5. I don’t know if this is specific to certain airports or not, but recently at SNA (I think it was SNA), I saw the contracted airport personnel at the end of the security checkpoint line – where they check your boarding pass to place you in either the standard or Pre-Check security lanes – asking individuals to confirm the size of their carry-on. Again, this was airline agnostic and was seemingly done be airport personnel without any airline or TSA affiliation.

    I think this is a great alternative since it covers *all* airlines at the airport, porovides consistent measurements across all airlines (assuming they all have the same standards), prevents a DYKWIA passenger from blaming a specific airline or trying to pull “ranks”, and is done at a point in a passenger’s departure process such that it is relatively unobtrusive into their schedule.

  6. Aside from my terrible spelling above, I forgot to mention that they had one of the physical measurement apparatuses at the entrance to security. The airport employees were having anyone with a suspiciously large carry-on place their bag in the measurement device to ensure it complied.

  7. I’m not for any policy that might cause more delays at security and/or check-in counters. I pack extremely light and never check bags. Yet I almost always have to gate-check when I fly in Y because people feel the need to overpack and/or blatantly disregard the rules. So either gate staff need to do their jobs and enforce size requirements at the gate, or the rules need to be even more stringent and limit carry-ons to “personal items” (e.g., laptop bags, purses, coats).

  8. Not that AC isn’t doing it out of self-interest, but I do see the advantage to the sticker system. It actually speeds up boarding because the gate agent just needs to make a binary sticker decision instead of having to scrutinize each suspicious bag. Of course it slows down the curbside interaction, but they can just externalize that to you. It means the plane boards quicker but that you have to arrive at the airport earlier.

  9. “My rollaboard always goes wheels first into the overhead bin, and my (massive) personal item goes underneath the seat in front of me without taking up my seatmate’s legroom.”

    I would recommend reversing this practice and going wheels last. That way if you’re on an aircraft that is just a little too small for your carry-on you can still get it in there without preventing the door from closing. It may not be obvious at first but if you look at the interior dimensions of the overhead luggage bins you’ll see that wheels last is a better fit for many roll-a-boards.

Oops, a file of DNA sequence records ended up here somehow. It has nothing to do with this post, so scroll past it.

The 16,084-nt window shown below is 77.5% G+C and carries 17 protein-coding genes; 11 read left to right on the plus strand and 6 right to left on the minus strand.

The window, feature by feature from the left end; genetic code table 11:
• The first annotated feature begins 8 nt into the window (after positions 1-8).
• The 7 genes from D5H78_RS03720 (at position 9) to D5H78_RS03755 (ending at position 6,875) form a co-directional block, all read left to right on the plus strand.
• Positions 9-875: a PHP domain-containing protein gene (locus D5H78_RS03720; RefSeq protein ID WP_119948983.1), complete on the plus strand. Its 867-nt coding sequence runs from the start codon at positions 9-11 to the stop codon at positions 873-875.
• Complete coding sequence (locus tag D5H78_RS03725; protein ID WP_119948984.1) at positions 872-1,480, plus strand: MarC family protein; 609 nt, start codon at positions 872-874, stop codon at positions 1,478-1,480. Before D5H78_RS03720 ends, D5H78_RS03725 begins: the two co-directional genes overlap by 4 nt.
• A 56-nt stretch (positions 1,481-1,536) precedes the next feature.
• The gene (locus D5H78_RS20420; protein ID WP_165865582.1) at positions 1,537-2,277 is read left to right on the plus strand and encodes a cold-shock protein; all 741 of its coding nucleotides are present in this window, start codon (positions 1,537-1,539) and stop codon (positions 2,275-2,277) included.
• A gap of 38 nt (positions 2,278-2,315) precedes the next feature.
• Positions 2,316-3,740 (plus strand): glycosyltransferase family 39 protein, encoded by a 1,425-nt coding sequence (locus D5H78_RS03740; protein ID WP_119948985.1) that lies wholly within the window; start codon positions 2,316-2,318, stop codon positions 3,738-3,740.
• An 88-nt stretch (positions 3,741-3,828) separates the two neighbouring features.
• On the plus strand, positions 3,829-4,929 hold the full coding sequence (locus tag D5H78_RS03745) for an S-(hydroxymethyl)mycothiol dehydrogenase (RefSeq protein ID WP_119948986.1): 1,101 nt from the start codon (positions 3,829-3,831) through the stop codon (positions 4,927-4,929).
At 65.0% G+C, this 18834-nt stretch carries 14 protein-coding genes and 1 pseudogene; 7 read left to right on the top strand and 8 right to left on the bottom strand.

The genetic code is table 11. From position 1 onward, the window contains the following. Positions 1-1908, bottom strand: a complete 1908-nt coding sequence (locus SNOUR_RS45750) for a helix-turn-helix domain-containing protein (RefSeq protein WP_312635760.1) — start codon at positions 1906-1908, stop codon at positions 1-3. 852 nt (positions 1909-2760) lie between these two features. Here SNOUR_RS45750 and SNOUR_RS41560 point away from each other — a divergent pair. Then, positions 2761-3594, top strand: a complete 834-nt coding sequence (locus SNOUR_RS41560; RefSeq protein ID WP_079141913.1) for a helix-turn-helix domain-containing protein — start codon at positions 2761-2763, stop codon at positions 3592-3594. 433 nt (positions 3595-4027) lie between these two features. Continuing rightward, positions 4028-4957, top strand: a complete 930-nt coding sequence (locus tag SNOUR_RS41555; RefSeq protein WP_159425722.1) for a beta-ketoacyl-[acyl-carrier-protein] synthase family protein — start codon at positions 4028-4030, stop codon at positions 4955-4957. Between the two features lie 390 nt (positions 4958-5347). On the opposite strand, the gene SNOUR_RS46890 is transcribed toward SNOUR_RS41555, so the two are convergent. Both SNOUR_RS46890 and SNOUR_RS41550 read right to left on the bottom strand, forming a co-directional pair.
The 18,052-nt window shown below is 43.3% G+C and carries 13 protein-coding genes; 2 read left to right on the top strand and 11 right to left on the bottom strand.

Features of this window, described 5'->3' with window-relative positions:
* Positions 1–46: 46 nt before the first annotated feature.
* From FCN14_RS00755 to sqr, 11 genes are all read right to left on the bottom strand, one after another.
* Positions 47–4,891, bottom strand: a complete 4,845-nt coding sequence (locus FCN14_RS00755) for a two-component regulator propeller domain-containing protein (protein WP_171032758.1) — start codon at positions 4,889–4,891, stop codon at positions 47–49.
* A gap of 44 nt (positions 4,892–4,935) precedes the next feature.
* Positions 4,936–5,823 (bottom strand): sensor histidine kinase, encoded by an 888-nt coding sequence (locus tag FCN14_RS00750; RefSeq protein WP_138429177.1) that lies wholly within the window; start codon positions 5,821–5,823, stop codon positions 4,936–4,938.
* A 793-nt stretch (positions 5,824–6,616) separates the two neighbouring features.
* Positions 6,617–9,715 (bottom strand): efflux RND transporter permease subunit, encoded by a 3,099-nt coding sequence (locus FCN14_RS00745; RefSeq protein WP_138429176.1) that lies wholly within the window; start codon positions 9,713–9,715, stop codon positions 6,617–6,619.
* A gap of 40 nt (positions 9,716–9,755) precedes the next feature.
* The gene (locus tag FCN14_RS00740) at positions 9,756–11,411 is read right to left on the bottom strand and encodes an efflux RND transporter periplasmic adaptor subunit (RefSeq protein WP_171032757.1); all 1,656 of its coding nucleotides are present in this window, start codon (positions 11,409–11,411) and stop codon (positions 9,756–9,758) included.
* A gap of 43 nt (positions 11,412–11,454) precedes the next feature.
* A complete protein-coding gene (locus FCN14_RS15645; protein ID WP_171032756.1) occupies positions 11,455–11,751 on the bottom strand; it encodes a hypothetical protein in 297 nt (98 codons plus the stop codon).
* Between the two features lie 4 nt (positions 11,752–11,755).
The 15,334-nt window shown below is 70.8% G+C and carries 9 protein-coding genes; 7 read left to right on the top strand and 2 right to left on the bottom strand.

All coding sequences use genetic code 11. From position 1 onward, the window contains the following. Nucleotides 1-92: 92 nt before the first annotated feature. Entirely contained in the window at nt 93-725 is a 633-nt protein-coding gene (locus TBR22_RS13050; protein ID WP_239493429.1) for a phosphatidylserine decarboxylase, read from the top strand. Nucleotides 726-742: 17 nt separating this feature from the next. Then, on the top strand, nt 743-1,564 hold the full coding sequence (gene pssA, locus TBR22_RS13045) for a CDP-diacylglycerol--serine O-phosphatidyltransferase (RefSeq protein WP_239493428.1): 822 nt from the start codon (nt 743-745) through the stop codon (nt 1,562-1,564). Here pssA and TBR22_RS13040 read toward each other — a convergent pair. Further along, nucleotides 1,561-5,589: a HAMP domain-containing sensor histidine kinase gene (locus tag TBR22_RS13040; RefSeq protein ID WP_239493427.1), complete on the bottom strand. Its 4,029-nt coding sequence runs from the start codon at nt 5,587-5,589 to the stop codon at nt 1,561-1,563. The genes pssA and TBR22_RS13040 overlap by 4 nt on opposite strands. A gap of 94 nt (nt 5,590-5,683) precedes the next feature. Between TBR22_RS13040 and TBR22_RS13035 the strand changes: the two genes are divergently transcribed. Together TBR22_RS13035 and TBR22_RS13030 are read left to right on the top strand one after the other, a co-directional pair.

————–

    “Why is it that virtually everyone chooses to ignore the rule, or hope they don’t caught.”

    I’ve flown 35 distinct aircraft across 27 airlines. Am I supposed to keep twenty or thirty different pieces of luggage available so each trip is perfectly matched with each airline and aircraft? Am I supposed to only bring what the most restrictive airline allows or what the smallest aircraft can fit? What about when there is an equipment swap or missed connection rebooked on a different airline or smaller aircraft?

  10. United is getting very strict about carry-ons, forcing everyone walking thru security to put bags in the sizers at some airports. I know for a fact people missed their flights – because I heard them yelling about it! Yet, some of the outsized bags were allowed on the plane, and some were forced back to ticketing. No set standards across the board.

  11. I carry on a rolling bag that meets European airline dimensions (20″, not 22″). Meets requirements on all the aircraft and airlines I fly on.

  12. I’m mixed on this . My carry on used to be fine . Then they changed the width from 15 in’s to 14 ‘s. It’s a great carry on. Should i look at purchasing another carry on every other year. Will they call for smaller carry ons ? Should they grandfather mine in. I’ve been lucky If you don’t travel on holidays i’ve never had any problem and usually offered at the gate to check it free. I’ve been flying Delta and it gets checked free using my skymiles card. I’ve flown American and United mid week and have been lucky. What I’m getting at. If you go to Macys who has an excellent selection, you can find 14 inch width carry ons.Many stores were still carrying 15 in . width carry ons . Maybe they’re shold be an industry standard! And Grandfather those at 15 in. not only because that’s my carryon. Because they changed the limits overnight!

  13. I know it’s a pain when airlines change the size of carry-ons. It does come down to following guidelines. Some people think 15″ means 16″, or they simple ignore the guidelines altogether. For those people who ignore the guidelines, they are rude, selfless people, especially if the flight is full. No one is above the rules, but people do it everyday because the airlines only enforce the rules they want. Just because your in First or Business you still need to follow the carry-on guidelines. I know that I can’t change people, but people need to know that rules apply to them just like everyone else. If a person is so busy,s/he doesn’t have time to check a bag, that person needs to buy to seats. (Yes, this issue does bother me.)